This blog was originally intended to cover two subjects, our lives as ex-pats in France and my life with the trombone. However, as an American who’s been over here through two election cycles, I feel compelled to say something about this one if for no other reason than I'm still an American and this is a much better platform for expressing my opinion than Facebook. For one thing there’s no limit to the number of characters I can use. For another, if I shut off the comments I won’t have to deal with anonymous dickheads or the opinions of people I don’t know but have for some reason friended me on Facebook and have turned out to be dickheads or, worse yet, people I do know who have turned out to be dickheads. So I might as well get right to it.

Tuesday, August 23, 2016

I'm Alright, Jacques

       
Me at last year's Andernos-les-Bains Jazz Festival

    Well, here we are again. Once more, some shit-heads trying to make themselves right with the god of Abraham (one killing randomly and prolifically and a couple more singling out some poor old priest) because some other thugs applying the logic of the criminally religious helped them to believe it was just the thing that would please said deity. Ironically, the first poor soul, plus 30 others, run down by the not theretofore particularly observant killer in Nice turned out to be not infidels but other Muslims.

    After all of these incidents going back to Charlie Hebdo, Cynthia and I have gotten messages from friends in the States worried about us and, while I appreciate the concern, I usually respond the same way. I thank them for their concern then tell them that no matter what happens over here, we’re still probably a whole lot safer than they are considering we probably don’t have to worry about anyone nearby stockpiling weapons and ammo for future use in dealing with whatever petty grudge he’s been harboring. In any grievance related occurrence here, the worst cast scenario I anticipate is something like an old 1930s comedy - Henri the chef of the restaurant we’re patronizing, having endured his insults long enough, chases Jean-Luc the maitre d’ around the dining room with a meat cleaver until getting brained with an empty wine bottle by Geneviève the serveuse as the gendarmes arrive in time to carry his unconscious carcass into the night.  In short, I don’t plan on changing a thing about the way I go about life. This, by the way, is not false bravado but reflects the realization that, on both sides of the Atlantic, we’ve all got a better chance of being struck by lightning than becoming a victim of terrorism.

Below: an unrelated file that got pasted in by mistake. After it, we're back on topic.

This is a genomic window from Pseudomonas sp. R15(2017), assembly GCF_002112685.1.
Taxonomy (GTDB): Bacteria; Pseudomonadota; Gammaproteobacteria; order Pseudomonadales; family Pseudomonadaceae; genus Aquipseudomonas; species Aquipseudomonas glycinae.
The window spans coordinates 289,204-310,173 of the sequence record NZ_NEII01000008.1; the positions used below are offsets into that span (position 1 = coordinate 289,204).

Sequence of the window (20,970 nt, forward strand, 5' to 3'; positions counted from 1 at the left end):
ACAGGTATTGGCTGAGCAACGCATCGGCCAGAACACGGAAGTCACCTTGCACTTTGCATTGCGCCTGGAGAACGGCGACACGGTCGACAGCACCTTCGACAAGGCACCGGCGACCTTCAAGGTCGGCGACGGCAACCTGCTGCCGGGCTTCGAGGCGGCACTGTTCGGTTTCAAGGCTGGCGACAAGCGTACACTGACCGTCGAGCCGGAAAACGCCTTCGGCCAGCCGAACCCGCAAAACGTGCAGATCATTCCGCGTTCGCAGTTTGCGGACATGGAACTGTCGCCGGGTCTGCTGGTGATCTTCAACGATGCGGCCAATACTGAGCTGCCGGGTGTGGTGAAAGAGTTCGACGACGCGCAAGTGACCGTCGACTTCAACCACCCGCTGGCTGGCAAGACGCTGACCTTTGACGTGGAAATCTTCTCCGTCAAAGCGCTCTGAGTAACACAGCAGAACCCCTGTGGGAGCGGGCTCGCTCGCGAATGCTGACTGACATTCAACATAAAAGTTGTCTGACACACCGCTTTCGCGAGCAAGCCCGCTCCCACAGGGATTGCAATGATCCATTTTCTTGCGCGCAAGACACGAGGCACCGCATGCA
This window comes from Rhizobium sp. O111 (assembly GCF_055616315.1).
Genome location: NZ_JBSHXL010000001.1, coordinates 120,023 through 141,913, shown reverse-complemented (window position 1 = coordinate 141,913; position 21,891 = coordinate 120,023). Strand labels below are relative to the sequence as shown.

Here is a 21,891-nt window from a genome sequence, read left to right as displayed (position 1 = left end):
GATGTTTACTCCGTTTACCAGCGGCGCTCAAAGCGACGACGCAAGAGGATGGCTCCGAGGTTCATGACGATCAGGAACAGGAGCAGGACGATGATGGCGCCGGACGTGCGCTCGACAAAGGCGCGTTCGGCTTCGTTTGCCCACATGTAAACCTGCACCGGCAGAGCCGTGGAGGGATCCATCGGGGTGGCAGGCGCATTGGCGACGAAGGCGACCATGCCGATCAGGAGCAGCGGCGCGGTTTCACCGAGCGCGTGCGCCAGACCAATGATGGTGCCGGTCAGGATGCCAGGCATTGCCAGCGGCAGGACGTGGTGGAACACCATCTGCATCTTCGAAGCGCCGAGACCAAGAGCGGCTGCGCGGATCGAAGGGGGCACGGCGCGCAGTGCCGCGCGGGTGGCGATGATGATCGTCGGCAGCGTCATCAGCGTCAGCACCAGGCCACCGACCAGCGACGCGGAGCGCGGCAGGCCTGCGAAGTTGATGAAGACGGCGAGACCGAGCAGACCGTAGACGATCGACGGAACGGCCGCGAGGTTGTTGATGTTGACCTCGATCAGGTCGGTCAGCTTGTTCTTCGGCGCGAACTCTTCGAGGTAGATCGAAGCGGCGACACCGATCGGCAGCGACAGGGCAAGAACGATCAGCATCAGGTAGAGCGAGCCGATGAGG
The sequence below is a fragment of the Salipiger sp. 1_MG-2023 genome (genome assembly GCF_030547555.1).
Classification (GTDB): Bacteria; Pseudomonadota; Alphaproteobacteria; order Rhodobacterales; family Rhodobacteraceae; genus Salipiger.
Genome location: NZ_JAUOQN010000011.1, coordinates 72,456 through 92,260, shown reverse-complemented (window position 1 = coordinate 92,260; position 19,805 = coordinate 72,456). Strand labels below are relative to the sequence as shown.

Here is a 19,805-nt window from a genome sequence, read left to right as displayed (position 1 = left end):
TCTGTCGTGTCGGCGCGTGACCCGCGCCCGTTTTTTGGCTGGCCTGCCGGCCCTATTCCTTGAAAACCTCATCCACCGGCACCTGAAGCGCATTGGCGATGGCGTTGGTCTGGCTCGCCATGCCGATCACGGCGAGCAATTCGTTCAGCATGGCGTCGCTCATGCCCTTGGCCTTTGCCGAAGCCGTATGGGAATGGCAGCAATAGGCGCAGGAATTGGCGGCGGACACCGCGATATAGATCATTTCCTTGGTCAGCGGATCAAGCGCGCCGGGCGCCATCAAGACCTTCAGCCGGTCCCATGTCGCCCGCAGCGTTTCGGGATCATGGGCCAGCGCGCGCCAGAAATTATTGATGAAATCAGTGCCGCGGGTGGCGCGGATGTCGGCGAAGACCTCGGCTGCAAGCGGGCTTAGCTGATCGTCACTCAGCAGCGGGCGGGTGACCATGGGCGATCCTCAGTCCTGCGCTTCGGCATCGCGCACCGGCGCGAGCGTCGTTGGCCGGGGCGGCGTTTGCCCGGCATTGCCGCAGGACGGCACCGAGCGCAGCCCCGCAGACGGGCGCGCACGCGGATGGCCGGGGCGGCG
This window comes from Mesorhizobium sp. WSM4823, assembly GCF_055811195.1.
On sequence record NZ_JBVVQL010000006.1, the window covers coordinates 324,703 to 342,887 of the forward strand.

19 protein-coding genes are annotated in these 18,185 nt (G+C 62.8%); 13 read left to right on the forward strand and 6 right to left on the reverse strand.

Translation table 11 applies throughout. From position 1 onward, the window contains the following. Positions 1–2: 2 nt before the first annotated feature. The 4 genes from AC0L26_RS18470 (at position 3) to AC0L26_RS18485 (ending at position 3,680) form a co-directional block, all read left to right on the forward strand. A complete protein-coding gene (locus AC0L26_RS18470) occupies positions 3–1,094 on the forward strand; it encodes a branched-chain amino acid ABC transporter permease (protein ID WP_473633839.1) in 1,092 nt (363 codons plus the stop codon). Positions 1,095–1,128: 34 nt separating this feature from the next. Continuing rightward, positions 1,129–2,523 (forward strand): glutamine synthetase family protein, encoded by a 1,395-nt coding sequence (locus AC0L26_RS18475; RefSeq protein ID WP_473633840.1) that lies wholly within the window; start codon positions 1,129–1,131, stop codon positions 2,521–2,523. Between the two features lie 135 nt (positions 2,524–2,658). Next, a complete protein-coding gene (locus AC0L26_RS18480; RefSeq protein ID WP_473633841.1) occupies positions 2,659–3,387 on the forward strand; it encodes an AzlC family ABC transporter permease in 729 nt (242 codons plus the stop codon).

Wednesday, March 23, 2016

Three Years On

Window of women's spa in Kingwood, TX
         As I mentioned in the last post, we just got back from a 3 week stay in the States and right before we left Marianne gave us the okay for another year in France. It’s over three years now so I thought a bit of reflection was in order, especially since my first trip home in two years gave me the perfect opportunity to compare and contrast.

After gaining an astonishing amount of weight during my last trip home I was determined to limit the damage this time, but it wasn’t easy. In fact I swear I could feel my belt tightening as soon as we entered American airspace. Compounding the problem is the undeniable reality that an aging body doesn’t shed the excess like it once did. However my adoption of an increasingly sedentary home life at least mitigated things somewhat as I came in at a higher weight anyway. So all in all it had to be considered a minor triumph that I only picked up 5 extras pounds stateside.